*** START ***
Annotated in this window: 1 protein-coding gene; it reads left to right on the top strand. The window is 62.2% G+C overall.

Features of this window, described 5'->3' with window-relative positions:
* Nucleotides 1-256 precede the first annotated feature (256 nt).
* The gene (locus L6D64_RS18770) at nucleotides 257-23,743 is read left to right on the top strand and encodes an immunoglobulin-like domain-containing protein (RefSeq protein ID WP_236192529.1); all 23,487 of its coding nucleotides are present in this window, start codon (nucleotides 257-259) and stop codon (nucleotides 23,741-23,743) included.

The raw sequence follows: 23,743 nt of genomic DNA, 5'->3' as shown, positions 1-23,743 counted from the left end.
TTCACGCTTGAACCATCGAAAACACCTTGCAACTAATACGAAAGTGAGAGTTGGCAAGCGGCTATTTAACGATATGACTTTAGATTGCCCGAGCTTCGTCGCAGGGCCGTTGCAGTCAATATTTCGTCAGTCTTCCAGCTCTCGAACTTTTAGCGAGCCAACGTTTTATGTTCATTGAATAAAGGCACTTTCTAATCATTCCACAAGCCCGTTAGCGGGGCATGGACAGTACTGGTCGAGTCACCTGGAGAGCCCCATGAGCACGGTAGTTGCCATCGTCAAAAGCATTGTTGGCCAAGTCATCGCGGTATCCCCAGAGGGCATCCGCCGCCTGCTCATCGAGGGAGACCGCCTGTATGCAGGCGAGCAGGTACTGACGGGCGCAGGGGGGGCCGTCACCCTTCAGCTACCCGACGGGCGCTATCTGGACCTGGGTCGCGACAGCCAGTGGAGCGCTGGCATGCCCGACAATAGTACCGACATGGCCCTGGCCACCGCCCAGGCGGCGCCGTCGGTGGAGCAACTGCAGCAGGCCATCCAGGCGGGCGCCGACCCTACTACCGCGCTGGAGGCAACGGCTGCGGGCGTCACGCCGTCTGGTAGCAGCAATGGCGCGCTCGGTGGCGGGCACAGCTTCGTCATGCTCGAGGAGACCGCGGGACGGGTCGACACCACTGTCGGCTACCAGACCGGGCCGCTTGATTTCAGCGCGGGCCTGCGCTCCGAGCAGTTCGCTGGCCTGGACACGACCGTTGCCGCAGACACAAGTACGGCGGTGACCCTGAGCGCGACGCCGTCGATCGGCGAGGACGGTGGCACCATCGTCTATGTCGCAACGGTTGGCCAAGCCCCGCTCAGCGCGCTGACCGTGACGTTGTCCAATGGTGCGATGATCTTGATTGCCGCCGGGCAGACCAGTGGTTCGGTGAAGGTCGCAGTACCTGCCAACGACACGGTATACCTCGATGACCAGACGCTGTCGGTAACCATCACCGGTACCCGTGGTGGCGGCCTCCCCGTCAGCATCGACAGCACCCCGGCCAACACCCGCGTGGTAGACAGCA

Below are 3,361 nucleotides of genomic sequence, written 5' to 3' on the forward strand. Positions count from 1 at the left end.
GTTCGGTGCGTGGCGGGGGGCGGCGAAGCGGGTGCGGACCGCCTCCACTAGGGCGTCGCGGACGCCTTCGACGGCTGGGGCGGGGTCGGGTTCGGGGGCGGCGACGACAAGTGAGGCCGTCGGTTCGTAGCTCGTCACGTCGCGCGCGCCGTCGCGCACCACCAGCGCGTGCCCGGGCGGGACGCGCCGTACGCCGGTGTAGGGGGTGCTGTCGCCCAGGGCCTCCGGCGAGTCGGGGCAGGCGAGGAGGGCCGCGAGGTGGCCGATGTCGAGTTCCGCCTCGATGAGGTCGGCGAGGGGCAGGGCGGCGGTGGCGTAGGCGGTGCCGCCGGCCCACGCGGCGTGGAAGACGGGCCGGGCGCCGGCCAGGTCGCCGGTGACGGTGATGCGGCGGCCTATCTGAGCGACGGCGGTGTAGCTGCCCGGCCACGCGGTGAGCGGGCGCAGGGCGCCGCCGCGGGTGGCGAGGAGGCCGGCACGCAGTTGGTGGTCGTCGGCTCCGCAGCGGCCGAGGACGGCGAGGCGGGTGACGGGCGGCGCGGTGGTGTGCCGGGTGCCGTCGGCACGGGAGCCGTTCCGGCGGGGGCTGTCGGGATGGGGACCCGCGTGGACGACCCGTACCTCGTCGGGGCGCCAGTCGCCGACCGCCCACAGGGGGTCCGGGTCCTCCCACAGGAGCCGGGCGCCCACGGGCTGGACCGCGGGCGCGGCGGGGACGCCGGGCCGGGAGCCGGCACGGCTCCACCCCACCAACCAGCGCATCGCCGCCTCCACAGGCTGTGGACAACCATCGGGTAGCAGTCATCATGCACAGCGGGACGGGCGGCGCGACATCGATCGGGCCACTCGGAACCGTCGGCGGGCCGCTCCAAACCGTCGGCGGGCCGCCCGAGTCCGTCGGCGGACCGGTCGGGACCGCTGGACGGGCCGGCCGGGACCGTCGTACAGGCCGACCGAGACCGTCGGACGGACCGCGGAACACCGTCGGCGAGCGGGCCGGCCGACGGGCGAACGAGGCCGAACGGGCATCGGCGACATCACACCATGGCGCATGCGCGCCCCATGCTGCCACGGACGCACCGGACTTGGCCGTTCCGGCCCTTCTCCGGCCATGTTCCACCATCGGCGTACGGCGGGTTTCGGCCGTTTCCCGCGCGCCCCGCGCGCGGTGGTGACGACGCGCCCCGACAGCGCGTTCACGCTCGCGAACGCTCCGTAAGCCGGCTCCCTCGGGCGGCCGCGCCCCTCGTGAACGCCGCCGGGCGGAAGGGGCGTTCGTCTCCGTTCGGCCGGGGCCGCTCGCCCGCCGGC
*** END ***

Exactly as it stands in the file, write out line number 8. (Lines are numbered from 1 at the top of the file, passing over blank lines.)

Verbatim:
GTTCGGTGCGTGGCGGGGGGCGGCGAAGCGGGTGCGGACCGCCTCCACTAGGGCGTCGCGGACGCCTTCGACGGCTGGGGCGGGGTCGGGTTCGGGGGCGGCGACGACAAGTGAGGCCGTCGGTTCGTAGCTCGTCACGTCGCGCGCGCCGTCGCGCACCACCAGCGCGTGCCCGGGCGGGACGCGCCGTACGCCGGTGTAGGGGGTGCTGTCGCCCAGGGCCTCCGGCGAGTCGGGGCAGGCGAGGAGGGCCGCGAGGTGGCCGATGTCGAGTTCCGCCTCGATGAGGTCGGCGAGGGGCAGGGCGGCGGTGGCGTAGGCGGTGCCGCCGGCCCACGCGGCGTGGAAGACGGGCCGGGCGCCGGCCAGGTCGCCGGTGACGGTGATGCGGCGGCCTATCTGAGCGACGGCGGTGTAGCTGCCCGGCCACGCGGTGAGCGGGCGCAGGGCGCCGCCGCGGGTGGCGAGGAGGCCGGCACGCAGTTGGTGGTCGTCGGCTCCGCAGCGGCCGAGGACGGCGAGGCGGGTGACGGGCGGCGCGGTGGTGTGCCGGGTGCCGTCGGCACGGGAGCCGTTCCGGCGGGGGCTGTCGGGATGGGGACCCGCGTGGACGACCCGTACCTCGTCGGGGCGCCAGTCGCCGACCGCCCACAGGGGGTCCGGGTCCTCCCACAGGAGCCGGGCGCCCACGGGCTGGACCGCGGGCGCGGCGGGGACGCCGGGCCGGGAGCCGGCACGGCTCCACCCCACCAACCAGCGCATCGCCGCCTCCACAGGCTGTGGACAACCATCGGGTAGCAGTCATCATGCACAGCGGGACGGGCGGCGCGACATCGATCGGGCCACTCGGAACCGTCGGCGGGCCGCTCCAAACCGTCGGCGGGCCGCCCGAGTCCGTCGGCGGACCGGTCGGGACCGCTGGACGGGCCGGCCGGGACCGTCGTACAGGCCGACCGAGACCGTCGGACGGACCGCGGAACACCGTCGGCGAGCGGGCCGGCCGACGGGCGAACGAGGCCGAACGGGCATCGGCGACATCACACCATGGCGCATGCGCGCCCCATGCTGCCACGGACGCACCGGACTTGGCCGTTCCGGCCCTTCTCCGGCCATGTTCCACCATCGGCGTACGGCGGGTTTCGGCCGTTTCCCGCGCGCCCCGCGCGCGGTGGTGACGACGCGCCCCGACAGCGCGTTCACGCTCGCGAACGCTCCGTAAGCCGGCTCCCTCGGGCGGCCGCGCCCCTCGTGAACGCCGCCGGGCGGAAGGGGCGTTCGTCTCCGTTCGGCCGGGGCCGCTCGCCCGCCGGC